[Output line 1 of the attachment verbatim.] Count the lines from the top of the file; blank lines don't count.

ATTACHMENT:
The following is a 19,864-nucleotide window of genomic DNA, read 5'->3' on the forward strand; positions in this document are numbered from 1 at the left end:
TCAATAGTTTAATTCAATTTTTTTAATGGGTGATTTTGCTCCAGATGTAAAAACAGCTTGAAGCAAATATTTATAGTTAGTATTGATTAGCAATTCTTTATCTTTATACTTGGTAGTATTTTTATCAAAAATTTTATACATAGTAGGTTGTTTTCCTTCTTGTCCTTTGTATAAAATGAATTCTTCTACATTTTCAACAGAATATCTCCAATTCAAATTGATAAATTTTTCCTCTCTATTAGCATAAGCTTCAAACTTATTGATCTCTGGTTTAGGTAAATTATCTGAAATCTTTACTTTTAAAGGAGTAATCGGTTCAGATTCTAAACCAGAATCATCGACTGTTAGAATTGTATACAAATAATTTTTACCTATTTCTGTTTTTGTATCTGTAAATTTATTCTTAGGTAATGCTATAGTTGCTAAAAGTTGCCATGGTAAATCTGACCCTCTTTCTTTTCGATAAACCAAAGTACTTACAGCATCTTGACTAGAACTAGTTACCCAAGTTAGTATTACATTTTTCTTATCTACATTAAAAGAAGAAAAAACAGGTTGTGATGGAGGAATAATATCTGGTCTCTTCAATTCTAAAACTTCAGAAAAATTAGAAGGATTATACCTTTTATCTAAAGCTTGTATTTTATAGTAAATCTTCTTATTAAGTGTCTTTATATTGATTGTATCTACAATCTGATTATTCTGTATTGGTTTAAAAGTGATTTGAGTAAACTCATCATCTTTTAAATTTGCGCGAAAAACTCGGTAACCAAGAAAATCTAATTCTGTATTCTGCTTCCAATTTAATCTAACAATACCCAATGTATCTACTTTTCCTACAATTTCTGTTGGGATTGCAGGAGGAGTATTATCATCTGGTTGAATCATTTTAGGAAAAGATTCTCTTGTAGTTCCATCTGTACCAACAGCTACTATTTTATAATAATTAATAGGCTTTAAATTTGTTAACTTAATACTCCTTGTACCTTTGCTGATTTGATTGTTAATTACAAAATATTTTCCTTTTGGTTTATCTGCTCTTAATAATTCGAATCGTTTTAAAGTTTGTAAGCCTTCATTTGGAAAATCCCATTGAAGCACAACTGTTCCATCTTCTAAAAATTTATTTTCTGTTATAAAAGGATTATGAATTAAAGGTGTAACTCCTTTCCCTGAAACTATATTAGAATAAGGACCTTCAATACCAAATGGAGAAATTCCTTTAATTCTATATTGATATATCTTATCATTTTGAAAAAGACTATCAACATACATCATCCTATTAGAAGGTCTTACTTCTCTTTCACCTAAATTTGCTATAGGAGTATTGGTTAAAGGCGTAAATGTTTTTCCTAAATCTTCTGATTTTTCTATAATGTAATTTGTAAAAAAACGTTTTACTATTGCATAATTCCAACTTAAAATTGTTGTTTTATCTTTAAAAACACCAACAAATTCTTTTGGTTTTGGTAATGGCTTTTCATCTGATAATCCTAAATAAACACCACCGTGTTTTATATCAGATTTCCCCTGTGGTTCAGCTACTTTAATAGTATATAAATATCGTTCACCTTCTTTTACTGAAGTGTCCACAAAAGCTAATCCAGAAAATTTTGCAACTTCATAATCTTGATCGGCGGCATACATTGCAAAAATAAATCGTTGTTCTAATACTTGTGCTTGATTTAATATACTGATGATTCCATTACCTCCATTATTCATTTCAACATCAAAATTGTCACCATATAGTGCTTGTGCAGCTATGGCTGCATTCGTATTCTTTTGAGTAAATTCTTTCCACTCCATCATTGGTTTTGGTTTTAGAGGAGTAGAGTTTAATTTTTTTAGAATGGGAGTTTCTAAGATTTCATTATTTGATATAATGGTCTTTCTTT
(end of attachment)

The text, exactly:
The following is a 19,864-nucleotide window of genomic DNA, read 5'->3' on the forward strand; positions in this document are numbered from 1 at the left end: